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Contents Acknowledgments 1. Was State Socialism Wasteful? 2. Toward a Social Theory of Waste Part 1. Discipline and Recycle (1948-1974) 3. Metallic Socialism 4. The Primitive Accumulation of Waste in Metallic Socialism Part 2. Reform and Reduce (1975-1984) 5. The Efficiency Model 6. The Limits of Efficiency Part 3. Privatize and Incinerate (1985-present) 7. The Chemical Model 8. "Building a Castle out of Shit": The Wastelands of the New Europe 9. Conclusion Notes Sources and References Index [FMO]Acknowledgments] This book has been in the making for a long time. I tried to do something that I had no model for, and therefore I am indebted to many people who not only found the development of a social theory of waste worthwhile but also encouraged me and lent their support in various forms over the years. I am first of all grateful to my mentors at UC Santa Cruz--Ronnie Lipschutz, John Brown Childs, Andy Szasz, James O'Connor, Anna Tsing, Mark Cioc, and Ravi Rajan--for teaching me critical views of society and environment and for their encouragement in sticking with the seemingly idiosyncratic topic of waste. For help in quantitative analysis I am indebted to Hiroshi Fukurai. I am grateful to James Clifford for showing me the difference cultural studies can make, and to Martha Lampland and William Cronon for thinking with me about how the interaction of culture and economy could be conceptualized in my research design. It was however mostly the one and only Michael Burawoy who nurtured my inner ethnographer and who taught me so much about the emancipatory potential of theoretically infused fieldwork. I am forever in his debt for his believing in me, for his generosity with his time, and for his consistent critical advice. I thank Michael Goldman, David Sonnenfeld, John Gulick, Alan Rudy, and the collective of the Global Ethnography book project for reading very early interpretations of my data and for giving me constructive feedback. Peter Evans and David Stark boldly compelled me to try out theoretical perspectives that I would not have risked on my own, especially in rethinking the role of the state in my history. I am grateful to my colleagues at the University of Illinois-Urbana Champaign--Matti Bunzl, Michael Goldman, and Andy Pickering--whose advice propelled this project to new, exciting directions. I thank Matti Bunzl and anonymous reviewers of my manuscript for insisting on mobilizing my somewhat hidden ethnographic voice. I have tremendous appreciation for my graduate students who have given me feedback on my theory of waste: Annie McCloskey, Lisa Asplen, Keith Guzik, and Jong-Young Kim. This research however would not have been possible without the confidence and generosity of my informants, primarily the residents of three villages, Garé, Bosta, and Szal nta. I am also humbled by the trust the leaders of the Budapest Vegyim[u,DBLACU]vek and Hungaropec had in me, and their generosity in opening their doors and archives to me. But fieldwork was only one source of the history I am retelling in this book. Without the incredibly professional and mostly unappreciated labor of the archivists in the archives of Hungary, of the Communist Party, and of Baranya County I would not have been able to reconstruct either the story of Garé's dump or the changing concept of waste in Hungary. Finally, I would not have been able to finance this immense research project on my own. The International Exchanges Board, the Fulbright Commission, the Wenner-Gren Foundation, the American Council of Learned Society, and the University of Illinois have given me generous financial support in these last ten years. Most importantly, I would not have accomplished much without the warm support of my husband, Rick Esbenshade, and my two children, Shara and Abel, who faithfully accompanied me on my many research trips leaving friends and home behind. Rick not only has shown patience and empathy toward my daily "paradigm shifts" and intellectual crises but also has been a keen and critical reader of my manuscript. Since I embarked on this journey I lost many of my loved ones, including my parents, and I myself went through a life-threatening illness. I don't know how I would have survived without the emotional sustenance I received from my Hungarian family, especially my two aunts and three cousins, among whom Zolt n Balogh also lent generous help with digitalizing my illustrations. This list is far from complete, and in closing all I want to emphasize is that I hope to return the kindness of all the people who helped me turn this project into the book I always dreamed about writing. From the Cult of Waste to the Trash Heap of History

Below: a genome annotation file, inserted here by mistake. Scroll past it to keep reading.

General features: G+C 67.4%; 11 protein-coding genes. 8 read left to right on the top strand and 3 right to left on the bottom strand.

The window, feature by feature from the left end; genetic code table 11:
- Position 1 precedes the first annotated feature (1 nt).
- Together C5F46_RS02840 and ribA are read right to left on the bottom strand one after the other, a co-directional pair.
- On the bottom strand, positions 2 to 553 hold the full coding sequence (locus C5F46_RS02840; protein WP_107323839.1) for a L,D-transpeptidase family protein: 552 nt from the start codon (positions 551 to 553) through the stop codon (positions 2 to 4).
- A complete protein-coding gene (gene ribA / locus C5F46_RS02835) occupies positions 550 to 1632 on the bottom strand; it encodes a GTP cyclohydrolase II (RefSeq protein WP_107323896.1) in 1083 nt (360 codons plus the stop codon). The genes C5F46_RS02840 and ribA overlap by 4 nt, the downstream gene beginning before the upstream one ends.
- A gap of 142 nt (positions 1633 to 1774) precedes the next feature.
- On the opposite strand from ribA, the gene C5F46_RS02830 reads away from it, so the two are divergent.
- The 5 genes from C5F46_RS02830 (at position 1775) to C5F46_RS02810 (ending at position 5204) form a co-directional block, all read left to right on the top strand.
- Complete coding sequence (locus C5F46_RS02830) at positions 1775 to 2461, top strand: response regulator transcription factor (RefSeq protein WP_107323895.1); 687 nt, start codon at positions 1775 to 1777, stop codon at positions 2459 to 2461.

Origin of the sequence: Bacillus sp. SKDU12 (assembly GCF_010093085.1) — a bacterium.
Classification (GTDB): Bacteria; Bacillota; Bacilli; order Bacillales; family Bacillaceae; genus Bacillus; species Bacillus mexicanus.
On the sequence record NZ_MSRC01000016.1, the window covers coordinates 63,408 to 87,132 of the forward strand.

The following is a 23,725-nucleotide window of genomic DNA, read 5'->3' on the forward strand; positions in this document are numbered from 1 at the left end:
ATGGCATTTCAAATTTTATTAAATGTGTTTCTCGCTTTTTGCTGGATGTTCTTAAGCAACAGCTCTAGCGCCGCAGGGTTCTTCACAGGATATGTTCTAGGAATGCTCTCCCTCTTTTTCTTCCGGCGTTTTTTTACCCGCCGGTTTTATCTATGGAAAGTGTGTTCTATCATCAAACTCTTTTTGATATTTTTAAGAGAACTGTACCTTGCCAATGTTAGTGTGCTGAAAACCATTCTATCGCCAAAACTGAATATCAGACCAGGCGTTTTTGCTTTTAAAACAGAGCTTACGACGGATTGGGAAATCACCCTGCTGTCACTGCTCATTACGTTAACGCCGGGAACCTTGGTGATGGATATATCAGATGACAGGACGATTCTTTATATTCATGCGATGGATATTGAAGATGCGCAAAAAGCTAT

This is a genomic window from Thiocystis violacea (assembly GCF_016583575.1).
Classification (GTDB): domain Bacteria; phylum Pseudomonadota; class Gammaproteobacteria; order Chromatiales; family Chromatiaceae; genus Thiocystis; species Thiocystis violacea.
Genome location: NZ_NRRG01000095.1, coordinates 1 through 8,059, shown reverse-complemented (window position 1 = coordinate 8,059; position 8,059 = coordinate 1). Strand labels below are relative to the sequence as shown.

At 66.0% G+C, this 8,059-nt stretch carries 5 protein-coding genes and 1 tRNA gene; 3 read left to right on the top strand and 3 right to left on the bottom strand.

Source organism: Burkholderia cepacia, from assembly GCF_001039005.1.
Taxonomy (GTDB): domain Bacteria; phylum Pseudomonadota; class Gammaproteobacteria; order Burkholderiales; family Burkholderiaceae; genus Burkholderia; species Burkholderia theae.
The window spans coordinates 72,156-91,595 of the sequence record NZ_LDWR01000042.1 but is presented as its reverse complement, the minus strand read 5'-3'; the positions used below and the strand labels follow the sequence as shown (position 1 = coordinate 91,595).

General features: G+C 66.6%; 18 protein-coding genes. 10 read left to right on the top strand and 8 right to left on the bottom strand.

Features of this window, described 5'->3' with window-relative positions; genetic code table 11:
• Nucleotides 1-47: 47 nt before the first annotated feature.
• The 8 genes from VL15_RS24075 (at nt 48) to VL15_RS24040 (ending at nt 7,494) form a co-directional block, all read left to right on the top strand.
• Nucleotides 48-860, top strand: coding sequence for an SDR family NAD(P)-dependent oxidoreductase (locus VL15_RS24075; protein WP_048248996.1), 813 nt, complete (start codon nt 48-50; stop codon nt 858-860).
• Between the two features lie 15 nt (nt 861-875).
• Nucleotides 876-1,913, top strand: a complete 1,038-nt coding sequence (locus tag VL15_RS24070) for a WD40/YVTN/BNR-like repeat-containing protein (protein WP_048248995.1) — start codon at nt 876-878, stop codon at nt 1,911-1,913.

Library of Congress Subject Headings for this publication:
Environmental policy -- Hungary.
Refuse and refuse disposal -- Social aspects -- Hungary.
Post-communism -- Hungary.